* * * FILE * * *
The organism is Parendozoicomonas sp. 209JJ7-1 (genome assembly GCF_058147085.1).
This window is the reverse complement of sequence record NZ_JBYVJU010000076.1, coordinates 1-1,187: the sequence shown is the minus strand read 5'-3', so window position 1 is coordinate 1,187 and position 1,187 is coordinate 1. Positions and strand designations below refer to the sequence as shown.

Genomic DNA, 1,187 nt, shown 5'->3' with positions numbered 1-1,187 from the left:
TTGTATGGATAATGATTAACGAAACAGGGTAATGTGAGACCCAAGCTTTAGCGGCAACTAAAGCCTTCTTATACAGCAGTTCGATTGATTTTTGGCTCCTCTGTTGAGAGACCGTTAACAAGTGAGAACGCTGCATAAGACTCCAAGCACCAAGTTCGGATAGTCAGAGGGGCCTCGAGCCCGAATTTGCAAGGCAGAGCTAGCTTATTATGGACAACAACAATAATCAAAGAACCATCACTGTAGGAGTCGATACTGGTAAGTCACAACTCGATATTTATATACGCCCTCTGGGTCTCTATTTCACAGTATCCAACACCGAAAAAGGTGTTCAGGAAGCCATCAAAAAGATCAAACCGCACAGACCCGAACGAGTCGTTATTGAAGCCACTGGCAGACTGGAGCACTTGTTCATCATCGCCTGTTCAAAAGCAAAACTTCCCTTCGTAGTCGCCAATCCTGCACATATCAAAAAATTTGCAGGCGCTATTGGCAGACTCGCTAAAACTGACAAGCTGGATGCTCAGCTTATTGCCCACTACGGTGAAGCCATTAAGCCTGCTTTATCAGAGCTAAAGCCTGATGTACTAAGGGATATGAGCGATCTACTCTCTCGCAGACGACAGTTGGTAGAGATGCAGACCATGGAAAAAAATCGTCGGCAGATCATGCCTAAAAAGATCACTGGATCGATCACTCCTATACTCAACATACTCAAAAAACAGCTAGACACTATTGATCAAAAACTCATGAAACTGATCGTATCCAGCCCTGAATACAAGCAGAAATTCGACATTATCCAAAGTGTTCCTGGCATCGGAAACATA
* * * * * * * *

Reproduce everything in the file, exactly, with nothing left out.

The organism is Parendozoicomonas sp. 209JJ7-1 (genome assembly GCF_058147085.1).
This window is the reverse complement of sequence record NZ_JBYVJU010000076.1, coordinates 1-1,187: the sequence shown is the minus strand read 5'-3', so window position 1 is coordinate 1,187 and position 1,187 is coordinate 1. Positions and strand designations below refer to the sequence as shown.

Genomic DNA, 1,187 nt, shown 5'->3' with positions numbered 1-1,187 from the left:
TTGTATGGATAATGATTAACGAAACAGGGTAATGTGAGACCCAAGCTTTAGCGGCAACTAAAGCCTTCTTATACAGCAGTTCGATTGATTTTTGGCTCCTCTGTTGAGAGACCGTTAACAAGTGAGAACGCTGCATAAGACTCCAAGCACCAAGTTCGGATAGTCAGAGGGGCCTCGAGCCCGAATTTGCAAGGCAGAGCTAGCTTATTATGGACAACAACAATAATCAAAGAACCATCACTGTAGGAGTCGATACTGGTAAGTCACAACTCGATATTTATATACGCCCTCTGGGTCTCTATTTCACAGTATCCAACACCGAAAAAGGTGTTCAGGAAGCCATCAAAAAGATCAAACCGCACAGACCCGAACGAGTCGTTATTGAAGCCACTGGCAGACTGGAGCACTTGTTCATCATCGCCTGTTCAAAAGCAAAACTTCCCTTCGTAGTCGCCAATCCTGCACATATCAAAAAATTTGCAGGCGCTATTGGCAGACTCGCTAAAACTGACAAGCTGGATGCTCAGCTTATTGCCCACTACGGTGAAGCCATTAAGCCTGCTTTATCAGAGCTAAAGCCTGATGTACTAAGGGATATGAGCGATCTACTCTCTCGCAGACGACAGTTGGTAGAGATGCAGACCATGGAAAAAAATCGTCGGCAGATCATGCCTAAAAAGATCACTGGATCGATCACTCCTATACTCAACATACTCAAAAAACAGCTAGACACTATTGATCAAAAACTCATGAAACTGATCGTATCCAGCCCTGAATACAAGCAGAAATTCGACATTATCCAAAGTGTTCCTGGCATCGGAAACATA